In additional, any notes you previously created on your desktop and saved in the Elements folder are available for reading and editing on your mobile device. The Elements application allows you to create project-specific subfolders within the Elements folder and provides lots of options for customizing the note-taking experience (e.g. typeface and font size.) Beyond its technical merits, taking notes in Elements on the iPad is fast and easy. 

Putting it all together

This workflow has been serving me well. No matter where I am (in the office, at home, in court, or at a hotel), I feel comfortable that my notes are always accessible, up to date, and backed-up. I have many options for taking notes, yet the notes are all stored in the same place and in the same file format. The other great thing about maintaining your notes in a plain text format is that the notes are universally compatible with every word processing application on every operating system. Similarly, you can copy and paste plain text into an e-mail application or word processor without encountering any formatting problems. It’s a simple and efficient way to work. Save the more complicated stuff for your legal briefs.


Typography for Lawyers: A must read for every lawyer

I am a big fan of Matthew Butterick’s website Typography for Lawyers. Matthew, a practicing attorney and former typographer, instructs lawyers how to use typographic tools and techniques to better communicate and persuade others through writing. He eloquently points out how lawyers—steeped in tradition and incredibly reluctant to change the way they write—use poor typography in their legal briefs, memoranda, and correspondence.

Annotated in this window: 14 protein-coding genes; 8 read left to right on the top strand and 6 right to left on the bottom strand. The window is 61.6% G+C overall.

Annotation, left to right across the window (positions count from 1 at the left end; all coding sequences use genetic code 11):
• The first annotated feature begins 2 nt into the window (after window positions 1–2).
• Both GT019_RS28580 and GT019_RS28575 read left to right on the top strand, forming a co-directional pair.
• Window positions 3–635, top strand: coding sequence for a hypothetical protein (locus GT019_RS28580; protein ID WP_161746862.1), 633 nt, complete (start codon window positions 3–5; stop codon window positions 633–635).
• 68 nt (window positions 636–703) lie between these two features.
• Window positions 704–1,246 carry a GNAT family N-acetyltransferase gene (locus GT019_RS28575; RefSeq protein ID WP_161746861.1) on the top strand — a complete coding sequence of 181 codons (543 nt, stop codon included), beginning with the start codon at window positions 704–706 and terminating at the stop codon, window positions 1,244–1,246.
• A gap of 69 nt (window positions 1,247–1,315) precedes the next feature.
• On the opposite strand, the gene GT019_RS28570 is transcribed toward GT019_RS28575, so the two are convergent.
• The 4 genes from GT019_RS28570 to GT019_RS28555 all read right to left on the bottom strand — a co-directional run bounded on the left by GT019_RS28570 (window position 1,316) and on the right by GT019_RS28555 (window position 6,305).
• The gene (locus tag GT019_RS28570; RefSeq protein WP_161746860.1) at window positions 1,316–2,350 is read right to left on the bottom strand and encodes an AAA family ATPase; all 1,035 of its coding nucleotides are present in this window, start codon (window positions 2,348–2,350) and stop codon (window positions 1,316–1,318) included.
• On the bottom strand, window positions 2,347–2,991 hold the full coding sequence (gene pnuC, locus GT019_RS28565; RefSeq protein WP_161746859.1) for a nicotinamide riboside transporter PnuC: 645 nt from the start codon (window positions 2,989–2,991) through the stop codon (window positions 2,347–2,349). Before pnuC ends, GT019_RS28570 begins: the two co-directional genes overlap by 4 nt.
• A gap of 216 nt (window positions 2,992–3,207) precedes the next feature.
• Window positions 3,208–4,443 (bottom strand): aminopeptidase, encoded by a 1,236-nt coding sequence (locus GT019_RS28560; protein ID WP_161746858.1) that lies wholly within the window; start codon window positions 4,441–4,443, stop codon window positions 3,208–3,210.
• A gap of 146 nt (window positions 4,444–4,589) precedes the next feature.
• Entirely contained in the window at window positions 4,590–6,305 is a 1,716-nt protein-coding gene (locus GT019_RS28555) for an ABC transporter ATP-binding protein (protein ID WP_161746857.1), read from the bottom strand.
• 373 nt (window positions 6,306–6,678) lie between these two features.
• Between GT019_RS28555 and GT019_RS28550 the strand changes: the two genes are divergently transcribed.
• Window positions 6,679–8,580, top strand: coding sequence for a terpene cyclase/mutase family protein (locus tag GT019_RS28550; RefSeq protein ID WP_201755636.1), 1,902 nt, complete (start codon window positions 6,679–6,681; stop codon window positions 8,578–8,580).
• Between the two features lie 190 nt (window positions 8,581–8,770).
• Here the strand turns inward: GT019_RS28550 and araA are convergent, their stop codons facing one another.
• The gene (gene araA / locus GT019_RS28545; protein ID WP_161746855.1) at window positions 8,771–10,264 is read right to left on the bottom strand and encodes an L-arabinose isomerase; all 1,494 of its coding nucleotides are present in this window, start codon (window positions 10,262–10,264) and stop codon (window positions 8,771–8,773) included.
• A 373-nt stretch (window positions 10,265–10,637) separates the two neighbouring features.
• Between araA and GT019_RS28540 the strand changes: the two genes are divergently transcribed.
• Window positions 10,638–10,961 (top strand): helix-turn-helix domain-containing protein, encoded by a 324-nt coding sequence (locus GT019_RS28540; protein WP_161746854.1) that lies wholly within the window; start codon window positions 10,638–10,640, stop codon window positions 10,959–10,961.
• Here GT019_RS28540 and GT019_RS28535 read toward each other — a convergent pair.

Most people think typography is about selecting fonts. But it is about much more than font selection. Typography is concerned with all aspects of presenting written material on the page, including type composition, page layout, text formatting, etc. Matthew explores each of these categories, explaining rules and providing examples of both good and bad technique. He explains how good typography can make an enormous difference in the presentation of one’s writing and, consequently, how it can make one’s writing more persuasive.

Matthew also discusses how lawyers commonly misinterpret court rules concerning page and text formatting, believing that the rules inhibit the use of good typography. Whereas, in reality, most court rules provide enough flexibility for lawyers to implement good typographic technique.  Matthew not only explains how to correctly interpret the court rules, but supplies before and after samples of pleadings and memoranda.

As if the website was not enough, Matthew has put this incredible resource (and much more) into a book entitled Typography for Lawyers, which is available for purchase through Jones McClure Publishing.

One of my favorite sections of the website and the book discusses how many spaces (one or two) should follow a period between sentences. I have advocated for one space for as long as I can remember. After all, every modern style manual calls for one space rather than two. Yet, most lawyers I know insist on using two spaces—a throw back to the typewriter era. I have had more than a few office run-ins on the subject and I assume that Matthew has too, considering that he dedicates several pages in his book to the issue, wherein he cites both the experts and the hold-outs.

I have read the book twice in the two weeks I’ve owned it and it has forever changed the way I look at the written page. I only wish he had published the book ten years ago when I started practicing law. The book should be mandatory reading for all attorneys, new and old.